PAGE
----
Low-level light therapy (LLLT) has been revealed as a potential means to improve wound healing. So far, most studies are being performed with irradiation in the red to near-infrared spectra. Recently, we showed that blue light (470 nm) can significantly influence biological systems such as nitric oxide (NO) metabolism and is able to release NO from nitrosyl-hemoglobin or mitochondrial protein complexes. Therefore, the aim of this study was to evaluate and compare the therapeutic value of blue or red light emitting diodes (LEDs) on wound healing in an ischemia disturbed rodent flap model.Study Design/Materials and Methods
An abdominal flap was rendered ischemic by ligation of one epigastric bundle and subjected to LED illumination with a wavelength of 470 nm (blue, n = 8) or 629 nm (red, n = 8) each at 50 mW/cm2 and compared to a non-treated control group (n = 8). Illumination was performed for 10 minutes on five consecutive days.ResultsLED therapy with both wavelengths significantly increased angiogenesis in the sub-epidermal layer and intramuscularly (panniculus carnosus muscle) which was associated with significantly improved tissue perfusion 7 days after the ischemic insult. Accordingly, tissue necrosis was significantly reduced and shrinkage significantly less pronounced in the LED-treated groups of both wavelengths.ConclusionsLED treatment of ischemia challenged tissue improved early wound healing by enhancing angiogenesis irrespective of the wavelength thus delineating this noninvasive means as a potential, cost effective tool in complicated wounds. Lasers Surg. Med. © 2014 Wiley Periodicals, Inc.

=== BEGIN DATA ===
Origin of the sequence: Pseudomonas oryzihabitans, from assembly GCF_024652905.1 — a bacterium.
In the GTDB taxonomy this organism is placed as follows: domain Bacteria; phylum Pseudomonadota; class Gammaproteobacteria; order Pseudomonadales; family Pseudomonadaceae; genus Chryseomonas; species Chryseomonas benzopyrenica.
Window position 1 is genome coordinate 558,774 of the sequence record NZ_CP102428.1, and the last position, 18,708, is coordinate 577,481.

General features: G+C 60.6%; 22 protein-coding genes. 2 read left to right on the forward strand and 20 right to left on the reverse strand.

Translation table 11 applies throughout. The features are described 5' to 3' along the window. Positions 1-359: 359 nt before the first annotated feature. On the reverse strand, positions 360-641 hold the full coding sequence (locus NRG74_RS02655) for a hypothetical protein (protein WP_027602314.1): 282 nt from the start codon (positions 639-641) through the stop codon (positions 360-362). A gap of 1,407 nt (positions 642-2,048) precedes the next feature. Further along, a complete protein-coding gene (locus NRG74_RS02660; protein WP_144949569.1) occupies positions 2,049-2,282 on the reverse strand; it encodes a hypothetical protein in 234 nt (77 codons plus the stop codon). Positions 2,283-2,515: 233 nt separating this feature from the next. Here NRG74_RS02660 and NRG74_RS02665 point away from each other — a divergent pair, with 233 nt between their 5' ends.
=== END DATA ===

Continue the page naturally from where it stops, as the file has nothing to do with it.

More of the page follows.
Available from: Rodolfo Paula Vieira
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ABSTRACT: Cigarette smoke-induced chronic obstructive pulmonary disease is a very debilitating disease, with a very high prevalence worldwide, which results in a expressive economic and social burden. Therefore, new therapeutic approaches to treat these patients are of unquestionable relevance. The use of mesenchymal stromal cells (MSCs) is an innovative and yet accessible approach for pulmonary acute and chronic diseases, mainly due to its important immunoregulatory, anti-fibrogenic, anti-apoptotic and pro-angiogenic. Besides, the use of adjuvant therapies, whose aim is to boost or synergize with their function should be tested. Low level laser (LLL) therapy is a relatively new and promising approach, with very low cost, no invasiveness and no side effects. Here, we aimed to study the effectiveness of human tube derived MSCs (htMSCs) cell therapy associated with a 30mW/3J-660 nm LLL irradiation in experimental cigarette smoke-induced chronic obstructive pulmonary disease. Thus, C57BL/6 mice were exposed to cigarette smoke for 75 days (twice a day) and all experiments were performed on day 76. Experimental groups receive htMSCS either intraperitoneally or intranasally and/or LLL irradiation either alone or in association. We show that cotherapy greatly reduces lung inflammation, lowering the cellular infiltrate and pro-inflammatory cytokine secretion (IL-1β, IL-6, TNF-α and KC), which were followed by decreased mucus production, collagen accumulation and tissue damage. These findings seemed to be secondary to the reduction of both NF-κB and NF-AT activation in lung tissues with a concomitant increase in IL-10. In summary, our data suggests that the concomitant use of MSCs + LLLT may be a promising therapeutic approach for lung inflammatory diseases as COPD.